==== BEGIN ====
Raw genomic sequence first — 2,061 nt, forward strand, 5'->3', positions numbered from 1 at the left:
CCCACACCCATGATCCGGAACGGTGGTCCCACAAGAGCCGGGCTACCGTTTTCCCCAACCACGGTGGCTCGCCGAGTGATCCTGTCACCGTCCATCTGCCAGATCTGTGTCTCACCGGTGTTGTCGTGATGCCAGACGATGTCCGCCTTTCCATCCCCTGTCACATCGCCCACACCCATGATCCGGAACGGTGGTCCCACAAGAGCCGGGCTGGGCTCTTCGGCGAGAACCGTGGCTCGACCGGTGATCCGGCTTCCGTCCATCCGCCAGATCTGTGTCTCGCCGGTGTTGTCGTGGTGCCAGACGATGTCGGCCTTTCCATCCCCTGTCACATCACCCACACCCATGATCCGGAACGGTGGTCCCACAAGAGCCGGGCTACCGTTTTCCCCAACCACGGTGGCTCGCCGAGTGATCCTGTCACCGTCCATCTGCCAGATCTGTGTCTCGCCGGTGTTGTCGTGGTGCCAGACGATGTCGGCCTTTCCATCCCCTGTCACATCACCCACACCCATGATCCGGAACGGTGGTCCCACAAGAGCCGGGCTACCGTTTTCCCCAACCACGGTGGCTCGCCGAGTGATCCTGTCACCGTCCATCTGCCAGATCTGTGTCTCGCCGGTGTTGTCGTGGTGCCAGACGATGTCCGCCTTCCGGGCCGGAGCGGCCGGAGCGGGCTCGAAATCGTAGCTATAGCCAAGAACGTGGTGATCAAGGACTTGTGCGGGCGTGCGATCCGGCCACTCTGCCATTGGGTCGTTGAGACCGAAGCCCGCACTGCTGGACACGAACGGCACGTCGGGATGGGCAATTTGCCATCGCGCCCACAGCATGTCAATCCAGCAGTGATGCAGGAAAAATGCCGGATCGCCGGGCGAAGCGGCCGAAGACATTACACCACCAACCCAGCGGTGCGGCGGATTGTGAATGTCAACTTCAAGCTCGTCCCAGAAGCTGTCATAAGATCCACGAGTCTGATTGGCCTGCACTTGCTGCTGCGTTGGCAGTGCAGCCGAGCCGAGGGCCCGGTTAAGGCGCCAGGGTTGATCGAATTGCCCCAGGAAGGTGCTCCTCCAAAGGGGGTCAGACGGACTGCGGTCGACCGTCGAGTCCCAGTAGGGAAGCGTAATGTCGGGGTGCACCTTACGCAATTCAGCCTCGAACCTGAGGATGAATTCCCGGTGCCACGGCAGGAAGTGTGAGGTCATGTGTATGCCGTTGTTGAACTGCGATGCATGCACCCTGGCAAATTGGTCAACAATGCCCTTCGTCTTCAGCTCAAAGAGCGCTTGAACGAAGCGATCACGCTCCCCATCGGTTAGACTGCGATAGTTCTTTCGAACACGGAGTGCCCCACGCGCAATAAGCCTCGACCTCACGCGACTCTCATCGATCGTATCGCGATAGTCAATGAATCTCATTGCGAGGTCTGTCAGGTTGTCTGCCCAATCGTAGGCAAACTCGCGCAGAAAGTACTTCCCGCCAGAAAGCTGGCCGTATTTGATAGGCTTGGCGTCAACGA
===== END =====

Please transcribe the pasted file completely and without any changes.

Raw genomic sequence first — 2,061 nt, forward strand, 5'->3', positions numbered from 1 at the left:
CCCACACCCATGATCCGGAACGGTGGTCCCACAAGAGCCGGGCTACCGTTTTCCCCAACCACGGTGGCTCGCCGAGTGATCCTGTCACCGTCCATCTGCCAGATCTGTGTCTCACCGGTGTTGTCGTGATGCCAGACGATGTCCGCCTTTCCATCCCCTGTCACATCGCCCACACCCATGATCCGGAACGGTGGTCCCACAAGAGCCGGGCTGGGCTCTTCGGCGAGAACCGTGGCTCGACCGGTGATCCGGCTTCCGTCCATCCGCCAGATCTGTGTCTCGCCGGTGTTGTCGTGGTGCCAGACGATGTCGGCCTTTCCATCCCCTGTCACATCACCCACACCCATGATCCGGAACGGTGGTCCCACAAGAGCCGGGCTACCGTTTTCCCCAACCACGGTGGCTCGCCGAGTGATCCTGTCACCGTCCATCTGCCAGATCTGTGTCTCGCCGGTGTTGTCGTGGTGCCAGACGATGTCGGCCTTTCCATCCCCTGTCACATCACCCACACCCATGATCCGGAACGGTGGTCCCACAAGAGCCGGGCTACCGTTTTCCCCAACCACGGTGGCTCGCCGAGTGATCCTGTCACCGTCCATCTGCCAGATCTGTGTCTCGCCGGTGTTGTCGTGGTGCCAGACGATGTCCGCCTTCCGGGCCGGAGCGGCCGGAGCGGGCTCGAAATCGTAGCTATAGCCAAGAACGTGGTGATCAAGGACTTGTGCGGGCGTGCGATCCGGCCACTCTGCCATTGGGTCGTTGAGACCGAAGCCCGCACTGCTGGACACGAACGGCACGTCGGGATGGGCAATTTGCCATCGCGCCCACAGCATGTCAATCCAGCAGTGATGCAGGAAAAATGCCGGATCGCCGGGCGAAGCGGCCGAAGACATTACACCACCAACCCAGCGGTGCGGCGGATTGTGAATGTCAACTTCAAGCTCGTCCCAGAAGCTGTCATAAGATCCACGAGTCTGATTGGCCTGCACTTGCTGCTGCGTTGGCAGTGCAGCCGAGCCGAGGGCCCGGTTAAGGCGCCAGGGTTGATCGAATTGCCCCAGGAAGGTGCTCCTCCAAAGGGGGTCAGACGGACTGCGGTCGACCGTCGAGTCCCAGTAGGGAAGCGTAATGTCGGGGTGCACCTTACGCAATTCAGCCTCGAACCTGAGGATGAATTCCCGGTGCCACGGCAGGAAGTGTGAGGTCATGTGTATGCCGTTGTTGAACTGCGATGCATGCACCCTGGCAAATTGGTCAACAATGCCCTTCGTCTTCAGCTCAAAGAGCGCTTGAACGAAGCGATCACGCTCCCCATCGGTTAGACTGCGATAGTTCTTTCGAACACGGAGTGCCCCACGCGCAATAAGCCTCGACCTCACGCGACTCTCATCGATCGTATCGCGATAGTCAATGAATCTCATTGCGAGGTCTGTCAGGTTGTCTGCCCAATCGTAGGCAAACTCGCGCAGAAAGTACTTCCCGCCAGAAAGCTGGCCGTATTTGATAGGCTTGGCGTCAACGA